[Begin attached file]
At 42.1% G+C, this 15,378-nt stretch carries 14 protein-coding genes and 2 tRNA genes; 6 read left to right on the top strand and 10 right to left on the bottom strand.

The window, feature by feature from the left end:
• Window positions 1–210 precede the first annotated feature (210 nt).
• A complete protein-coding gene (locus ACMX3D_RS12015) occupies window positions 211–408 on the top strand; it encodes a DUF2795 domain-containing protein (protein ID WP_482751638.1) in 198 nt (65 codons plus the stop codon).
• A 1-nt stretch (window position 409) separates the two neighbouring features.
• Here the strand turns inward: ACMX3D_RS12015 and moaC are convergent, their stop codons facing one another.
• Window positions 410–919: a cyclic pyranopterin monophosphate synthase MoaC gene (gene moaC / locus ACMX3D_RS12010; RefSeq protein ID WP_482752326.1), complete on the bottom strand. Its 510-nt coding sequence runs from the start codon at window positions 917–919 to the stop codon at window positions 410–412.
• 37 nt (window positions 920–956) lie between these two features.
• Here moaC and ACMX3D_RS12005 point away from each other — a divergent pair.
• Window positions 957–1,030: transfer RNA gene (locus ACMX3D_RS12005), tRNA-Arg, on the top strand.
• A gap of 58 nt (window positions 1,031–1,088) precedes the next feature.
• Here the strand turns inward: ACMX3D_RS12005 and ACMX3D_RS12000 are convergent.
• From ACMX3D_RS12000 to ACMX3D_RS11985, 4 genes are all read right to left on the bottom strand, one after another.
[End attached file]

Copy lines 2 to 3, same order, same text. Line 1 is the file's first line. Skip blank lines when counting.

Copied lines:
The window, feature by feature from the left end:
• Window positions 1–210 precede the first annotated feature (210 nt).